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thoughts and musings…

May 24th, 2007

first a nitpick.  If your on an island and you walk along the shore with the ocean on your right, the only way the ocean ends up on your left is if you turn around.  Yeah, I’m looking at you Damon.

Thoughts on the bigger picture.  Lost, in my opinion has largely been about the dilemma of faith and reason.  Much like the first season finale’s name ‘Man of Science Man of Faith’, Jack Shepherd and John Locke personify those two supposedly separate people.  Lost’s hangup of name dropping a virtual who’s who of philosophers and the panorama of literary references often explore the dichotomy of faith/reason, free-will/fate, etc…

The first three season of Lost have focused on getting to the point of rescue, and the exploration of ‘fate’ in describing and detailing our favorite castaways lives.  Some accept their fate and enjoy their new digs, Locke & Rose for example.  Others desperately try anything to escape the island Jack, Sayid.  The rest fall somewhere in the middle neither thrilled with being lost, nor rejecting the idea of rescue.  Locke’s journey has been an exploration of faith, or accepting his situation and finding the best way to realize it.  This season he’s been somewhat militant in trying to force his view that the island is the best place for them by systematically destroying everything that can aid in a rescue.  Jack journey this year has been trying to find someway off the island that he sees as being counter to his whole life.  He rebels and forces Ben to provide him a way home, though foiled by Locke’s interference, then left behind when Locke went with the Others, Jack has wanted desperately to escape, never happy with accepting his fate, or having faith that crashing and surviving on the island had ‘meaning’.  Through the lens of Locke’s actions this year, I think Ben’s deceptions begin to make sense.  He is also on the side of accepting fate, and living on the island where faith in its powers is somehow rewarding.

The game changing rattlesnake in the mailbox flash-forward of last episode, closely mirrors last seasons’ finale when Locke faced his dilemma of faith in the button pressing, and realizing that he wasn’t entirely wrong to blindly press the button.  Jack is shown to struggle in the present day, because of his decision to force the rescue of the survivors against the better (arguably) judgement of both Ben and Locke.  Things didn’t turn out as rosy as he had reasoned, and now he wants to go back to the glory days of the island, having power and leading (often rashly) other people.

I expect in the last three seasons this thread between ultimate faith, and extreme reason will continue with a happy middle being where both Jack and Locke end up.  Maybe opening a bar up in Cabo or  Key West.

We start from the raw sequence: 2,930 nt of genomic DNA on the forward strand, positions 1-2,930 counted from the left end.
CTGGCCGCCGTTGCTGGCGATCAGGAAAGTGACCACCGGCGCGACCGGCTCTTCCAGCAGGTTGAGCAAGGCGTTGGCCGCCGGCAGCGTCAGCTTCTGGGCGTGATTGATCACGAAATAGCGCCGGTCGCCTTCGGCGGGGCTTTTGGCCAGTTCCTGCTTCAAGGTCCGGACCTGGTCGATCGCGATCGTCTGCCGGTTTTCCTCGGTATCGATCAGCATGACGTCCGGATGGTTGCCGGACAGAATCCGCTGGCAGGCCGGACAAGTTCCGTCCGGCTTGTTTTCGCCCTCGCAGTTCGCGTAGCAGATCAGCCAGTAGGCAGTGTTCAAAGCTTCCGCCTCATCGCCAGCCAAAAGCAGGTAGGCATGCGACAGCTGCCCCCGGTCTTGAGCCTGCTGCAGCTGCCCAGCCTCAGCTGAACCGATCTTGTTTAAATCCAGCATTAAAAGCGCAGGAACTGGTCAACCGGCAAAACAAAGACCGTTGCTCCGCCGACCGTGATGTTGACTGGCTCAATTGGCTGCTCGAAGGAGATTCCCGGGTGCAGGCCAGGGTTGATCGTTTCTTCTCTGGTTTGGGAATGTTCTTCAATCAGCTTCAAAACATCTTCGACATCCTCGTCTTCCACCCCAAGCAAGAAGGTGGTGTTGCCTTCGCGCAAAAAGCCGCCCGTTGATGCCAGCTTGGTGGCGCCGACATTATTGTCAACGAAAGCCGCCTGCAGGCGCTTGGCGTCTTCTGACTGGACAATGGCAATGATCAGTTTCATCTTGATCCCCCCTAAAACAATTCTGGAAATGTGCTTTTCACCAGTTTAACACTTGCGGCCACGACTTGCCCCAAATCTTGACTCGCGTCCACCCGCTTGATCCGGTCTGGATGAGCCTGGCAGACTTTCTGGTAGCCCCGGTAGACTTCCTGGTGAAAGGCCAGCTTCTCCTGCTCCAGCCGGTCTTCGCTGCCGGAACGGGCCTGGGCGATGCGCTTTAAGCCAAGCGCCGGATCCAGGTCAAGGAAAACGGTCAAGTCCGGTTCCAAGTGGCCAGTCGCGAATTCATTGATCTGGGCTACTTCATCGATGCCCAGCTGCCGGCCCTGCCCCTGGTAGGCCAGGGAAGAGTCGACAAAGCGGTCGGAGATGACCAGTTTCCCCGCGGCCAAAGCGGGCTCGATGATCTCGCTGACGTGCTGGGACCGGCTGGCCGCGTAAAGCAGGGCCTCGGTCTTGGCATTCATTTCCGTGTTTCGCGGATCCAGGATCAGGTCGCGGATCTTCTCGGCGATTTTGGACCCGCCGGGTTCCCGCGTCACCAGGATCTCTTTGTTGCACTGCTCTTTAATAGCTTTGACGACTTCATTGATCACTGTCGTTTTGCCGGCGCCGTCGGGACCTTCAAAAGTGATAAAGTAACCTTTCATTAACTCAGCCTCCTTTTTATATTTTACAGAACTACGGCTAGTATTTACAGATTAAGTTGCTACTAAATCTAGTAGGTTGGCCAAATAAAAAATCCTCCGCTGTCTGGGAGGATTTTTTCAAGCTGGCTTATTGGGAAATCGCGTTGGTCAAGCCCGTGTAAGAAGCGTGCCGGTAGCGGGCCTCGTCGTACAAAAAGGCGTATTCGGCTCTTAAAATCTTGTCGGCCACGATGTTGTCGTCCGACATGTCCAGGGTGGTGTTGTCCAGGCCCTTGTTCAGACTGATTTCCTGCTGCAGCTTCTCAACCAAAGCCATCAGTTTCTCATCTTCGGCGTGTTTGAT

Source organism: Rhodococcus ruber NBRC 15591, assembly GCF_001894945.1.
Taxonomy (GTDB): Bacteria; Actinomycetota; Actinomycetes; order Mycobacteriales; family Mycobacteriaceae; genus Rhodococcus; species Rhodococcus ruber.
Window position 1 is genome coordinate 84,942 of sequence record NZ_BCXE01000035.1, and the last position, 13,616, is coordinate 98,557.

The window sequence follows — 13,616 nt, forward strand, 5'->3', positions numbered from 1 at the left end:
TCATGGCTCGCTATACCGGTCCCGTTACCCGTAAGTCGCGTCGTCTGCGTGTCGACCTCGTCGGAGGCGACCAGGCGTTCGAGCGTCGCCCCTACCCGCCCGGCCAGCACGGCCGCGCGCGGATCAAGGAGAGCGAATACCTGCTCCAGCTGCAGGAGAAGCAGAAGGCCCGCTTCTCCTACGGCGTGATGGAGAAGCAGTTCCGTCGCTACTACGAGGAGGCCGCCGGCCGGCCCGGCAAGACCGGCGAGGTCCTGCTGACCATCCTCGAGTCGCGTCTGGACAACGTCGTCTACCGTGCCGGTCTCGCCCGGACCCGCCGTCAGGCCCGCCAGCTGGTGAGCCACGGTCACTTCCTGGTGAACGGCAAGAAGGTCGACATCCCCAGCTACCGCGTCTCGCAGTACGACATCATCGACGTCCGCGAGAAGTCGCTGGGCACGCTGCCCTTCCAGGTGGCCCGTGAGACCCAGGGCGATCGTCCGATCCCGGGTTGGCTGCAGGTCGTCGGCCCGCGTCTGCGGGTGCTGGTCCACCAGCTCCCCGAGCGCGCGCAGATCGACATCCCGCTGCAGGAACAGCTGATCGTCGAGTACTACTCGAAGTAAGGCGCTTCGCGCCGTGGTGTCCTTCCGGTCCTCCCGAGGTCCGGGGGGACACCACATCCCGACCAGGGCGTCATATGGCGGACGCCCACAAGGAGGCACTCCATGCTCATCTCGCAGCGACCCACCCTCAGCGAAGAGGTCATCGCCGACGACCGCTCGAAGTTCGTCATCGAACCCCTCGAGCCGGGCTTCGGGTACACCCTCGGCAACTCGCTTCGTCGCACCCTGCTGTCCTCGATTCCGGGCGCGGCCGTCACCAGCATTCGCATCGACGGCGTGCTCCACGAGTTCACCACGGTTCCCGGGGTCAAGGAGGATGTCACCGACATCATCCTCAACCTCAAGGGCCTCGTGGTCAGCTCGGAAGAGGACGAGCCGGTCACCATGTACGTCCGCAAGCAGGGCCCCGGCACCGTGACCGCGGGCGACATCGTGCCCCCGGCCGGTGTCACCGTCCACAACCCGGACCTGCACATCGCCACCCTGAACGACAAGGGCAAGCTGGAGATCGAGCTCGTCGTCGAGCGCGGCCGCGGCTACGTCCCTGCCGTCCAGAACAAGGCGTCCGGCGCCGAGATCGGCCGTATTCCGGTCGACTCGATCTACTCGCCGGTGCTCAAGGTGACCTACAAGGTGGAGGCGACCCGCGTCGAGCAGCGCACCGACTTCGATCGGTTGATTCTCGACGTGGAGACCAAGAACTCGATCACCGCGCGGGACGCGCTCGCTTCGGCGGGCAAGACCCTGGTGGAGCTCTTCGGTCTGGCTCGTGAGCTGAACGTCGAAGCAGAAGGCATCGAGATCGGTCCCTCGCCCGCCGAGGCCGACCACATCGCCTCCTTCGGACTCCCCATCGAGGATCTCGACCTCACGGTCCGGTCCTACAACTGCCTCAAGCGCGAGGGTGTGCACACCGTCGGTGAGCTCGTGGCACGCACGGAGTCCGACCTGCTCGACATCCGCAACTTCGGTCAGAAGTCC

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  1. deboobily
    May 25th, 2007 at 10:25 | #1

    Yes, I agree, the dichotomy of faith vs. science definitely will play into the final 3 seasons. However, there’s also the underlying issue of trust. Who do we trust? Why do we trust them? Every one of the major players on this island has shown, at one time or another, that they cannot be trusted. So how does lack of trust play in to your decision to have faith in something that hasn’t proven itself to be reliable and trustworthy? I think that is the direction this show has taken in recent episodes. Yes, there’s still the issue of faith vs. science, but now I think the issue has shifted to simple trust. All of the major players have trust issues, deeply rooted in father troubles. So, with a desperate need to trust and be trusted, we will see how that plays out on their final three years.

  2. May 25th, 2007 at 11:24 | #2

    great points. Trust is often something given, as much as it is received. Trust taken advantage of, is a costly transaction, and it is hard to give trust again, once a person (ala Cooper) takes advantage of a person. We see that replaying in Locke’s life story, and that might be why he is more apt to trust something inanimate (an island, nature, hunting, mystical) that can’t immediately betray him. I think its shown that trust in something larger than man is often a better payback than trusting your fellow man.

    Trust is sorta like love, in that the more you give away, the more you get in return.

    Like a magic penny.

  3. May 25th, 2007 at 11:27 | #3

    I think there is also something to be said about Locke’s and Ben’s marketing of their faith. They severely distrust that other people will understand and accept their ideas and faith in the island or fate in general. They also lack the ability to plainly explain their position on why the island is better than being rescued.

  4. deboobily
    May 25th, 2007 at 12:00 | #4

    understandable, since they have trusted and had their trust broken time and time again. We’ve seen that in Locke’s life, not so much in Ben’s life yet (not enough backstory). Obviously, Ben & Rousseau had some trust issues, or Rousseau wouldn’t have been living alone in a jungle while ol’ mr. bug eyes raises daughter all by himself.
    Because they can’t trust themselves to trust anyone else, they can’t accept that others will implicitly trust them (hence, references to Jacob & the island).
    Now I have a headache.

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